Charlie Frohne never wanted a Visa or MasterCard, afraid of incurring debts he couldn't repay. As the 30-year-old searched for a Manhattan apartment, he found landlords treated his lack of a credit history as a liability.
His experience highlights a growing reluctance among young adults to use plastic for everyday purchases. A Sallie Mae and Ipsos Public Affairs survey found the use among undergraduates was down from 49 percent in 2010. And young adults who do have credit cards are carrying smaller balances: A median of $1,600 in 2010 compared with $2,500 in 2001 for under-35 households, according to Federal Reserve data.
NO CREDIT HISTORIES
The trend, rooted in stricter lending rules and weaker job outlooks for young Americans since the 2008-09 recession, has implications for the strength of the economy. As people in Frohne's age group eschew plastic, fewer are building the credit histories that would help them to gain financing for purchases of homes and cars that are critical to economic growth.
"You could say that they're not going to get mortgages, and that could have dire economic consequences," said Ann Schnare, a consultant in the mortgage industry and a former vice president of housing economics and financial research at Freddie Mac in McLean, Va. "But that assumes a static model. I think that the industry will respond."
Credit bureaus and the lending industry are stepping up their search for new ways to bolster credit files, and young people who don't pay credit card bills often do pay mobile phone bills. As reporting agencies gather data from telephone, rent and other payments, some scoring models incorporate it to help assess candidates' creditworthiness.
"If the only way to get credit is to borrow, young people are going to be slower to borrow. It is circular," said Rachel Schneider, senior vice president of insights and analytics at the Center for Financial Services Innovation, which grew out of a research project done on behalf of the Ford Foundation in 2002 and strives to help so-called "underbanked" consumers access stable financing.
Leveraging extra data is a way of "bringing new people in" for banks as the economy rebounds, she said. "It helps them expand the market."
HUGE ECONOMIC DRIVER
Credit card borrowing, one of the drivers of the consumer spending that makes up 70 percent of the U.S. economy, has been shrinking across all age groups since the recession. New York Federal Reserve data showed that total credit card debt declined by $25 billion, or 3.6 percent, for the fourth quarter of 2012 from the same period in 2011. Since fourth quarter 2007, it has dropped about 19 percent, based on Fed data.
LONG DECLINE IN USAGE
The decrease has been marked among consumers younger than 35, a Pew Research analysis released last month found.
Credit card use for young people began declining before the recession, and between 2007 and 2010 dropped 20 percent, based on the Pew findings. The share of young American households carrying a credit card balance fell to 39 percent in 2010 from 48 percent in 2007.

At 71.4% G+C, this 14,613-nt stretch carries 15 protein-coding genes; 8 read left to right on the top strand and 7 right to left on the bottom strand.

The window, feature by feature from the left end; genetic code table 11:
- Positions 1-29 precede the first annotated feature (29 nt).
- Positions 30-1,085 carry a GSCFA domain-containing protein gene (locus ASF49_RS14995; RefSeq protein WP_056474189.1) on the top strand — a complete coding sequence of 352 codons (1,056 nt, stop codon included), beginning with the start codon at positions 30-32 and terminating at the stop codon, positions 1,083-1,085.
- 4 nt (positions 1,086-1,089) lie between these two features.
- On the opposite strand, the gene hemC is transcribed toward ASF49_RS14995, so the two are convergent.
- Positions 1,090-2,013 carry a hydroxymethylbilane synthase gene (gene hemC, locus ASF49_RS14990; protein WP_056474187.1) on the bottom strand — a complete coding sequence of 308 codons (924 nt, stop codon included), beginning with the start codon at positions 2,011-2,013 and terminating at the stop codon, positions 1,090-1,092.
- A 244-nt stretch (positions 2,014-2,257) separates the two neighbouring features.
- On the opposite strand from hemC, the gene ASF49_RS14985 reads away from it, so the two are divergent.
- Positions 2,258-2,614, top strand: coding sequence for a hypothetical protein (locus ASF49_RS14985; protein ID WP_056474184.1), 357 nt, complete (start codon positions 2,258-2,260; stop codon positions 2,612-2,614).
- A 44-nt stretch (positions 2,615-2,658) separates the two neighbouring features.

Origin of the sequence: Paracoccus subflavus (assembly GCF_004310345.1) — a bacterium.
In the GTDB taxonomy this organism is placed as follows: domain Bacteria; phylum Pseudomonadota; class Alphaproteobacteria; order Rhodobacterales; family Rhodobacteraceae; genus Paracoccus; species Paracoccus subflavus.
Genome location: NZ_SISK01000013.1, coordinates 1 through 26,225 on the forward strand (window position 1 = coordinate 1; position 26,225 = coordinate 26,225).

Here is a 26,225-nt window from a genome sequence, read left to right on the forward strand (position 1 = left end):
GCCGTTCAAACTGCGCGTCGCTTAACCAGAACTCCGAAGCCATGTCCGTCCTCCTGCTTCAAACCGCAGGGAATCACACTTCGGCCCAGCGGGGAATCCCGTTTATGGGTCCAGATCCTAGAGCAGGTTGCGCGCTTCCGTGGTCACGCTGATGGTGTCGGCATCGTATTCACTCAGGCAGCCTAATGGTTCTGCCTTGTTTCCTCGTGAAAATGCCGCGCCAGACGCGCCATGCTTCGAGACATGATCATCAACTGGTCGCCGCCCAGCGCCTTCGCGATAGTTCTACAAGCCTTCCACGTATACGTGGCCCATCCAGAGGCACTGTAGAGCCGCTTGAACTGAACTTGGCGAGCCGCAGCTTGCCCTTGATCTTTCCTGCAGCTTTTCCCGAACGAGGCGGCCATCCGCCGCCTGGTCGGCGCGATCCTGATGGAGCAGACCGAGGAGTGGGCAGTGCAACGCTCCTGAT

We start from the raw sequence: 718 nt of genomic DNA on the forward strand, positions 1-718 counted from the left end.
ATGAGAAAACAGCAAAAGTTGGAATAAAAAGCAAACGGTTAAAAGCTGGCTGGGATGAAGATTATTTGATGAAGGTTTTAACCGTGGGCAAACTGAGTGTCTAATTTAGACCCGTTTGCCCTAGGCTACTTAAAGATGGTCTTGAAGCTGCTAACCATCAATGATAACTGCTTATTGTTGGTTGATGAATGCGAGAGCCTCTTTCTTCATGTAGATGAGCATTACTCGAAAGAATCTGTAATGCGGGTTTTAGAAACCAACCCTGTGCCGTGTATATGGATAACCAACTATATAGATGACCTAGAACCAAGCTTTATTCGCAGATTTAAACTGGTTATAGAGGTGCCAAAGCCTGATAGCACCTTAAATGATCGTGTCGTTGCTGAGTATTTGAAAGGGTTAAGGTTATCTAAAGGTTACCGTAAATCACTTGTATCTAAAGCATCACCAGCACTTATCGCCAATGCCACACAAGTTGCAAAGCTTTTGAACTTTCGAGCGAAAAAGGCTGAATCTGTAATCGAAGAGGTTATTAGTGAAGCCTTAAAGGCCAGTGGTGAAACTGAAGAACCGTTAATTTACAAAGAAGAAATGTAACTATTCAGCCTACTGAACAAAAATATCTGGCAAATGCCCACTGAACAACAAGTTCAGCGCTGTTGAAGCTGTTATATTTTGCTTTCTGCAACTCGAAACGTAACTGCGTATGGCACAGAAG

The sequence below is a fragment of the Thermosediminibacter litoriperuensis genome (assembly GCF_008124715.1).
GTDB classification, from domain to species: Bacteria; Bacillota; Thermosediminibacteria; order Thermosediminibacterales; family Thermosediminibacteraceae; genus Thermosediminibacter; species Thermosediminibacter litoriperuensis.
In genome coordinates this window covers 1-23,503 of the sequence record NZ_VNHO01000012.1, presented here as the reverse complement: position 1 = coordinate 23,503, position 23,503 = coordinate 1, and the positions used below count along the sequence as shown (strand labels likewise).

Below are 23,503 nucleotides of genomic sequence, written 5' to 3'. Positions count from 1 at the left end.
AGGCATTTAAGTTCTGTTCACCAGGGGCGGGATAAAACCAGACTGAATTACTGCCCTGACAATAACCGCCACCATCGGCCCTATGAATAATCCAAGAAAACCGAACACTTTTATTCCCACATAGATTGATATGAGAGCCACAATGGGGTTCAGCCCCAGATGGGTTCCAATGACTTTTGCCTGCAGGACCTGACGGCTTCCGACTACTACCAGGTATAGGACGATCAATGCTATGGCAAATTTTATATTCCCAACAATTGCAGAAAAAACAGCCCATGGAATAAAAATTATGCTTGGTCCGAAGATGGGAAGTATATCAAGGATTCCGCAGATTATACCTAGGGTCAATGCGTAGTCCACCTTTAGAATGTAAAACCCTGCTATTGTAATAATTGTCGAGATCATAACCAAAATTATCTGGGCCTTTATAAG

That could be partly the result of a 2009 law, the Credit Card Accountability Responsibility and Disclosure Act, which made it more difficult for credit card companies to market and distribute cards on college campuses, said Brannan Johnston, vice president and managing director of credit bureau Experian Plc.'s RentBureau division.
Scarce job opportunities for young adults also play a role. Regardless of the cause, a generation of credit-averse consumers could weigh on the economic recovery.
"Given the trends in credit usage by younger Americans, I think there will be a growing number of Americans who are credit-invisible," said Michael Turner, chief executive officer of the Policy and Economic Research Council, a Durham, N.C.-based non-profit that researches ways to extend credit to those who lack it.
Without histories to inform them, lenders may shy away from young consumers and landlords may deny leases or charge higher security fees, Schnare said.
Now, the recovering economy has rekindled interest in capturing previously unreported data to allow credit bureaus and lenders to create more complete consumer credit profiles, even for those who don't borrow.
"There will definitely be more economic activity," Turner said. "Those same people who aren't using credit cards or auto loans or mortgage loans are paying cable or broadband."
OTHER PAYMENT INFORMATION
Data on energy and telecommunications payments can make good gauges of creditworthiness and could allow banks to extend more, safer loans, according to a December 2006 Brookings Institution report by Turner, Schnare and three other researchers.
It's unclear what information can be turned over and collected under the Fair Credit Reporting Act, Turner said. Beyond that, data such as rental payment histories is tough to collect, because it requires the cooperation of large numbers of billers. In an effort to overcome that difficulty, Dublin-based Experian in 2010 acquired RentBureau, which collects rental payment data in the U.S.
A partnership announced last month will let renters pay through Northbrook, Illinois-based WilliamPaid LLC's online system and have positive payment data added to Experian credit files.